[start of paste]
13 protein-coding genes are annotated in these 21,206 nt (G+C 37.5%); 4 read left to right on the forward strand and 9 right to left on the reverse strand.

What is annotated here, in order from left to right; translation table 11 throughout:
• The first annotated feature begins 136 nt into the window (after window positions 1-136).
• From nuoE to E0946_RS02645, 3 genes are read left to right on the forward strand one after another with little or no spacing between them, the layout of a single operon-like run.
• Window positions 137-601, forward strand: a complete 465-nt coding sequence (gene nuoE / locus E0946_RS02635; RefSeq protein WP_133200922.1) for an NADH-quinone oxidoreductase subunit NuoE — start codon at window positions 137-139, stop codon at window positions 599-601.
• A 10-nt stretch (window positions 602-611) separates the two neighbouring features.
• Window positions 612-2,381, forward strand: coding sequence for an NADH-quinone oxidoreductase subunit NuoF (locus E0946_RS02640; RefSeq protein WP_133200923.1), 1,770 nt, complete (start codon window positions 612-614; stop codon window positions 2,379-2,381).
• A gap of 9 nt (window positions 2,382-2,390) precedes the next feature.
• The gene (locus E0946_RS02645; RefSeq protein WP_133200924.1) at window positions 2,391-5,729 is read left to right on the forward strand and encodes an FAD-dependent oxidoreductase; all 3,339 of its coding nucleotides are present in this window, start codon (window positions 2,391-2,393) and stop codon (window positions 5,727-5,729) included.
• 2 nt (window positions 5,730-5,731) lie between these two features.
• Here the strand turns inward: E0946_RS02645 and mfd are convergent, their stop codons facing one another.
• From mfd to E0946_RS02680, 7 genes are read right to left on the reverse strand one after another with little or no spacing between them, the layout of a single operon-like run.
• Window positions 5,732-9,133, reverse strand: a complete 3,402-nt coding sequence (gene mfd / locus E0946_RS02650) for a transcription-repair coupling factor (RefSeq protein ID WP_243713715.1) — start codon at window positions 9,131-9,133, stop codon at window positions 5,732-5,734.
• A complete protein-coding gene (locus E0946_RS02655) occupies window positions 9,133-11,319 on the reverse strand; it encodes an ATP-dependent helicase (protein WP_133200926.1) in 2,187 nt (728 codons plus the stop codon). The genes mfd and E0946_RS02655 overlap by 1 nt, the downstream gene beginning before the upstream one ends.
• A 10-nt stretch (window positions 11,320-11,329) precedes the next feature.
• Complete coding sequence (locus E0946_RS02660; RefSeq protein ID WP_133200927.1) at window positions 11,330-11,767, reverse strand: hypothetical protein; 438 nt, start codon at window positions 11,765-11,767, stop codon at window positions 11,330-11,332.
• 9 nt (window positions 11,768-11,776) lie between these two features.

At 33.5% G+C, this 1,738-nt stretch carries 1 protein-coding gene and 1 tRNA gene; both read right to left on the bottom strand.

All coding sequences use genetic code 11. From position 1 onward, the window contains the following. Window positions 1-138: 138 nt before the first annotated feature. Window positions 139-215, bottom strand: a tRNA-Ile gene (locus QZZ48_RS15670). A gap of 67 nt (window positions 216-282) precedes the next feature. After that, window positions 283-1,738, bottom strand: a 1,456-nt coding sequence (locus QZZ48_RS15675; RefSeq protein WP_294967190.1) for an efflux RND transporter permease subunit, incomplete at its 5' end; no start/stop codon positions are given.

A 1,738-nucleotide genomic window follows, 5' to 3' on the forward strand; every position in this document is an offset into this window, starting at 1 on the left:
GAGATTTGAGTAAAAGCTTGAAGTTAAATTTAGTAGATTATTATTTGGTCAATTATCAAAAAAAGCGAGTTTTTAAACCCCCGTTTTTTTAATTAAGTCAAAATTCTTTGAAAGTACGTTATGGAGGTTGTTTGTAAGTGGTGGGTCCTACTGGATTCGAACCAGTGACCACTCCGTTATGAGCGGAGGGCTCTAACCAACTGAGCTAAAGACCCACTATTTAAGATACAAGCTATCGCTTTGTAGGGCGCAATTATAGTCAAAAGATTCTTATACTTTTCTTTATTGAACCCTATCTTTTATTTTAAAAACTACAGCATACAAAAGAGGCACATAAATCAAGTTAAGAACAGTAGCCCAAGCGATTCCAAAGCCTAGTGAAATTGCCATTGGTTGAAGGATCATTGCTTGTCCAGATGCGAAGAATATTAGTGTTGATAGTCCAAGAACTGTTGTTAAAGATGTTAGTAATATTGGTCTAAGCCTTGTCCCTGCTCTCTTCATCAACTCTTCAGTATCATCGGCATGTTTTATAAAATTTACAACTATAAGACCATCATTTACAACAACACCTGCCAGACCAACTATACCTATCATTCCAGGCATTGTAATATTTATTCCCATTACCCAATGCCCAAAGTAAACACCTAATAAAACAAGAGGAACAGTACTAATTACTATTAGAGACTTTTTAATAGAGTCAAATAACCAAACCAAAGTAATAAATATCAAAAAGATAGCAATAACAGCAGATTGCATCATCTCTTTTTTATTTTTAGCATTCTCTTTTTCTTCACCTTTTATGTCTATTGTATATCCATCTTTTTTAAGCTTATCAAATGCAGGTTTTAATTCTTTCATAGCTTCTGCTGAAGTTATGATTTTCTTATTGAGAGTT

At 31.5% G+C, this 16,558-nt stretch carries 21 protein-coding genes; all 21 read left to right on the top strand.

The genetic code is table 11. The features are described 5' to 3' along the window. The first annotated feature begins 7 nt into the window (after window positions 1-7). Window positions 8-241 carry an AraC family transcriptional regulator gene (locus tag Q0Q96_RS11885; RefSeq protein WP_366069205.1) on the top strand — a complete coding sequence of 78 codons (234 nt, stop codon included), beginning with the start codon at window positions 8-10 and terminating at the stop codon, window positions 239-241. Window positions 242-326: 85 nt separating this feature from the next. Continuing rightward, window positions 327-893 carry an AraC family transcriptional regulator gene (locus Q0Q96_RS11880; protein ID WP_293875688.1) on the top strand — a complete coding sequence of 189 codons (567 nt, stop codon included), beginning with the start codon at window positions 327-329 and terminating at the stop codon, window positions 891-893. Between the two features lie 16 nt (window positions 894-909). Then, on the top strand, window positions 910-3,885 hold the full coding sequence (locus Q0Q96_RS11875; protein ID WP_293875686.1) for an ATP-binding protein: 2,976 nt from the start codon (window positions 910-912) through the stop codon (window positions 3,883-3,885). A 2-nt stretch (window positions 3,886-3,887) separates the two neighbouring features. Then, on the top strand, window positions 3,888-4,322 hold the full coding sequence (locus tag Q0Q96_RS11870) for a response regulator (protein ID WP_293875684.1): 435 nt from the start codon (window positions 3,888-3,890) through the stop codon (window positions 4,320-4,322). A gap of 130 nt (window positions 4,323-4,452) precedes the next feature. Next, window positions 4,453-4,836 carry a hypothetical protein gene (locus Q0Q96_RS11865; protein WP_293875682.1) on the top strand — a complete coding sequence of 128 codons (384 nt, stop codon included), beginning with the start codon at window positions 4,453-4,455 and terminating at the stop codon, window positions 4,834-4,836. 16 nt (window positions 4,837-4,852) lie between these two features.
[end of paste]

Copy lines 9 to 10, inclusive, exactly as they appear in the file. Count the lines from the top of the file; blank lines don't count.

• The gene (locus E0946_RS02645; RefSeq protein WP_133200924.1) at window positions 2,391-5,729 is read left to right on the forward strand and encodes an FAD-dependent oxidoreductase; all 3,339 of its coding nucleotides are present in this window, start codon (window positions 2,391-2,393) and stop codon (window positions 5,727-5,729) included.
• 2 nt (window positions 5,730-5,731) lie between these two features.